When you hear or read the word “freedom,” what is the first thing that comes to mind?
In the US, the 4th of July marks the anniversary of thirteen colonies declaring independence from Britain. They gained their freedom from British rule and government.
In contrast, Canada Day, celebrated on the 1st of July, marks the anniversary of four separate colonies uniting into a single dominion with the British Empire. They gained their freedom to.
Both holidays celebrate freedom, but from very different perspectives. One is freedom from, and the other, freedom to.
But is it really a matter of perspective?
The words freedom, free will, and liberty are frequently used interchangeably. However, according to Wendy Hui Kyong Chun, Ph.D, author of Control and Freedom: Power and Paranoia in the Age of Fiber Optics (MIT, 2006), there is significant difference:
Liberty is linked to human subjectivity; people have (or have not) liberty.
Free will is the quality of being free from control.
Freedom can exist within a state of liberty: a person can be liberated but not experience freedom. Just as control differs from discipline, freedom differs from liberty.
And then there is the matter of negative liberty (or negative rights) and positive liberty (or positive rights.) In Two Concepts of Liberty, Isaiah Berlin wrote that “I am slave to no man,” as an example of negative liberty, and “I am my own master,” as an example of positive liberty.
How do you experience freedom and liberty? Are you your own master?
Consider how you may have defined freedom pre-pandemic. Was it a feeling? Was it an abstract principle? Was it the ability to do what you wanted, when you wanted? You may have given it little thought; freedom may have been something you took for granted. For many, this became abundantly clear during the pandemic lock-downs and the renewed focus against systemic racism.
Yet for persons of color, women, LGBTQ communities, or any oppressed persons, freedom is rarely taken for granted. The struggle was, and remains, real. For others, the struggle might be a matter of awareness that requires a shift in mindset.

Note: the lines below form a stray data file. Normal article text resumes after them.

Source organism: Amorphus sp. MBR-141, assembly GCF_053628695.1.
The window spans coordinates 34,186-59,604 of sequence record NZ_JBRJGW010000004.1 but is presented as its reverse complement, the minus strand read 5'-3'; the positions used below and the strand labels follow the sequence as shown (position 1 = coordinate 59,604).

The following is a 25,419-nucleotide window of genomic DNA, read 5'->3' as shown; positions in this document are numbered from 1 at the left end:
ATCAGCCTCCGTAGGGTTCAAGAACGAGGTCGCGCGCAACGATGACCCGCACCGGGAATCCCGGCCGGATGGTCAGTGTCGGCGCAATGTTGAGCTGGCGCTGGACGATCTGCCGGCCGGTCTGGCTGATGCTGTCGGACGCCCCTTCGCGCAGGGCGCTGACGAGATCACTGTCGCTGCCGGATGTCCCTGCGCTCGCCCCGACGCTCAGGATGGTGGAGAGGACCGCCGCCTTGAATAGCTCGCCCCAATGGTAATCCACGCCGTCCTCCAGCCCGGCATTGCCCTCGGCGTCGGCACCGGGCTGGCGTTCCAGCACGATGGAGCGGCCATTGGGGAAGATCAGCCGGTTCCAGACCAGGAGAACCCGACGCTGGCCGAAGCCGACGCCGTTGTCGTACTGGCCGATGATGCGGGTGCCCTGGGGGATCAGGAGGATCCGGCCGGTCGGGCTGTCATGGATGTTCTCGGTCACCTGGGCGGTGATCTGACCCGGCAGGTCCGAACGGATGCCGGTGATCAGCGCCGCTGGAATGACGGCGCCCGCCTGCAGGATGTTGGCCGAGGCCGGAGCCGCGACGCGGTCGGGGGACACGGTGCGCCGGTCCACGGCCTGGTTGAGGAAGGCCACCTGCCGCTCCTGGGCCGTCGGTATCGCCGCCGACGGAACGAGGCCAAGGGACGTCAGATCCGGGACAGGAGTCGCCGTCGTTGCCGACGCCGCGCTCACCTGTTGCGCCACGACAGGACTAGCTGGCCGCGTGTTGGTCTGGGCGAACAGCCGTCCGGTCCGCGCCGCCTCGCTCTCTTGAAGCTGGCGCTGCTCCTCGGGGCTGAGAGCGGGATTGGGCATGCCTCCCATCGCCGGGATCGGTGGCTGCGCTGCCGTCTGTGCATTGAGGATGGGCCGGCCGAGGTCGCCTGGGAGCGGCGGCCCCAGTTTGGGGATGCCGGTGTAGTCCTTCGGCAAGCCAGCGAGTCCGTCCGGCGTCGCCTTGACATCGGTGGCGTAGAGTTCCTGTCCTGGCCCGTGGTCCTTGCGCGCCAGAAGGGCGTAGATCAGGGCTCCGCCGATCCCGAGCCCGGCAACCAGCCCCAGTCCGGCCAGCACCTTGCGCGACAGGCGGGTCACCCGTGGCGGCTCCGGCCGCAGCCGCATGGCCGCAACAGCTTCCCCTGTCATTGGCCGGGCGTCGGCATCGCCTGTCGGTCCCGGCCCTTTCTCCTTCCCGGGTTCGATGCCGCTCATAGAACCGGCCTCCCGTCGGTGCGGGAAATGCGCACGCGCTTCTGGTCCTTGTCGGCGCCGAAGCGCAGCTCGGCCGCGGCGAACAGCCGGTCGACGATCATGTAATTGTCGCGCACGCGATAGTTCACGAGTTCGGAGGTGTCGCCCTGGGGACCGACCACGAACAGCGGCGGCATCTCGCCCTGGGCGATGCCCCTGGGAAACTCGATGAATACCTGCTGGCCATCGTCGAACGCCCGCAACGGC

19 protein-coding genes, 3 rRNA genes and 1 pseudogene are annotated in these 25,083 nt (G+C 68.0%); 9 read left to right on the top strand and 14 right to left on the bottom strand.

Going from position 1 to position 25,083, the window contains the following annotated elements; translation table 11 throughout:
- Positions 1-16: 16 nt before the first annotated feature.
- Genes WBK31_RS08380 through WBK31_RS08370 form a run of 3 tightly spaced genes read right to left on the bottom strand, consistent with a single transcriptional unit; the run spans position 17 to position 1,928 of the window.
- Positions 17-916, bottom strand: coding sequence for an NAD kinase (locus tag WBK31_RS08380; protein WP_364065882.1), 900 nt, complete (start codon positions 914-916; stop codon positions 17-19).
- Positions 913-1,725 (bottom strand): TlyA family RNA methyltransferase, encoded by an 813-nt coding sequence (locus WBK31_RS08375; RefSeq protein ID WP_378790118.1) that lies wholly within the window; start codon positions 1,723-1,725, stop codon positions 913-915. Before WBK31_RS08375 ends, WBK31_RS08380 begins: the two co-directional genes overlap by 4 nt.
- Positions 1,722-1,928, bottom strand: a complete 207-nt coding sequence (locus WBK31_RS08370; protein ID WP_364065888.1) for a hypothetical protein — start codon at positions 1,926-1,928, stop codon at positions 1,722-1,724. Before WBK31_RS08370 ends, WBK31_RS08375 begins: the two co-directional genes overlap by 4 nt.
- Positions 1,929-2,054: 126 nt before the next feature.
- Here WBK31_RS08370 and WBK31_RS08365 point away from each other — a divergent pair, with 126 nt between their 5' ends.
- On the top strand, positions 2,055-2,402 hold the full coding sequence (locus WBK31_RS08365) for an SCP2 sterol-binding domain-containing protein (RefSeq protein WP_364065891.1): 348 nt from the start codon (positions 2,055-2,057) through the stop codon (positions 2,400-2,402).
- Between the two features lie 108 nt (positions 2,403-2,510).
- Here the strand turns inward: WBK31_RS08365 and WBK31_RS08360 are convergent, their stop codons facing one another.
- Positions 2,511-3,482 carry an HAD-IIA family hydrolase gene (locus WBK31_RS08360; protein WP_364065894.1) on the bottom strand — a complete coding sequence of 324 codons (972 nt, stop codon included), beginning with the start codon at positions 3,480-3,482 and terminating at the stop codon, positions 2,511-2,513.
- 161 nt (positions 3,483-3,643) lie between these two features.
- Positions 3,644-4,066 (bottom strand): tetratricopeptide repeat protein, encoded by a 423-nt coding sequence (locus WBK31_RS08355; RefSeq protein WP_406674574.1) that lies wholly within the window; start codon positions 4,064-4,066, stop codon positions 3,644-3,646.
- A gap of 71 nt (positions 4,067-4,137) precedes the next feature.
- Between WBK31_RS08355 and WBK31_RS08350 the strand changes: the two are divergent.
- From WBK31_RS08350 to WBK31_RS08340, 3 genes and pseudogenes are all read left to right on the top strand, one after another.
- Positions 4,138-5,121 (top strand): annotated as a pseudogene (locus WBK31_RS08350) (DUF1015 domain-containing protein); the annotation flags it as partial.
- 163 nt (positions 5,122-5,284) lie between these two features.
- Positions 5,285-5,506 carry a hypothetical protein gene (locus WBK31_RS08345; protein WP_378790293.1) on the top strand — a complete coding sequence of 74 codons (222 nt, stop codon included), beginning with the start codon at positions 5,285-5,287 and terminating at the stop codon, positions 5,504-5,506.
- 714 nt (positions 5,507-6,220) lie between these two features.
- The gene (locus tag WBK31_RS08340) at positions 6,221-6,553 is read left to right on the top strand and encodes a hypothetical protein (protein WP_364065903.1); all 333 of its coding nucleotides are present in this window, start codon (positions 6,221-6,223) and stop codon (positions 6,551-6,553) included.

What if we acknowledge the freedom of privilege and choice where it exists? What if we manage our time and energy better, and advocate for others?
In “Time Management Won’t Save You,” (Harvard Business Review, June 2021), Dane Jensen wrote, “time management is like digging a hole at the beach: the bigger the hole, the more water that rushes in to fill it.” That pretty well describes it. Maybe it’s not about time management, it’s about freedom management.
Of course, productivity matters. But choosing what to choose is critical. Here are a few strategies to exercise freedom.
Clarify values, identify choices (and which really matter), and prioritize tasks that align with values. This requires an attitude of gratitude and the ability to set boundaries:
When it is in your power to do so, say “thank you, no,” to tasks that don’t align with your values or priorities. When it is not in your power to do so, engage in a collaborative discussion to prioritize the request. This strategy aids in the reduction of tasks.
Recognize and reduce decision fatigue with absolute principles. Seemingly unlimited options and choices can overwhelm even the most experienced leaders. Create rules about your decision-making and decisions. For example, I won’t eat anything between 7:00pm and 11:00am; I will research options for 48 hours, make a decision, and then let it go; I will limit my time on social media to 15 minutes each day, including the time it requires to respond to direct inquiries.
Block task-time on your calendar in order of priority (i.e. #1 priority on Monday, #2 on Tuesday, etc.) to safeguard your time and prevent distractions. For managers and leaders, this can include open-door or on-call hours when you are available. Block a few minutes between meetings to capture notes, process, and reflect.
Together, these strategies work to reduce how many tasks we take on, how many decisions we must make, and the number of distractions that can interrupt us, depleting our time and energy.
Exercising Our Freedom
The very subtle stories we tell our self about our own limitations often block us from exercising the freedom we do have. These stories are often a form of self-handicapping: we anticipate a real or imagined obstacle that might get in the way of success and use it as an excuse to do nothing.
This behavior is not uncommon, even for great managers and leaders. We do it unconsciously to protect our self from the pain (and fear) of failure. It may look like procrastination or lack of time. It might feel like “I can’t,” or, “I don’t have the freedom to…” But, what if you could? What if you do?
More Freedom and Power at Work
Here is an exercise to explore the freedom and power you have at work:
Block 15 minutes on your calendar where you will not be interrupted or distracted.
Reflect on your career path, and identify the projects that you enjoyed the most.
What were your actual actions, or tasks?
Did these projects rely on your strengths, or allow you to develop new skills?
How were you involved in establishing goal- and benchmark setting? What about processes to achieve the goal?
If you had the freedom to change your work, what would that look like? For example, which tasks or projects could you swap with someone who would find them more enjoyable or fulfilling? Which strengths would you like to better utilize or develop?
It’s easy to unintentionally lose power and get stuck, especially today. We have been inundated with obstacles and barriers outside of our control, and we feel disappointed, angry and frustrated. Many of us have been holding ourselves back, waiting for better times. If you have trouble with self-handicapping or embracing your freedom, a qualified coach can help.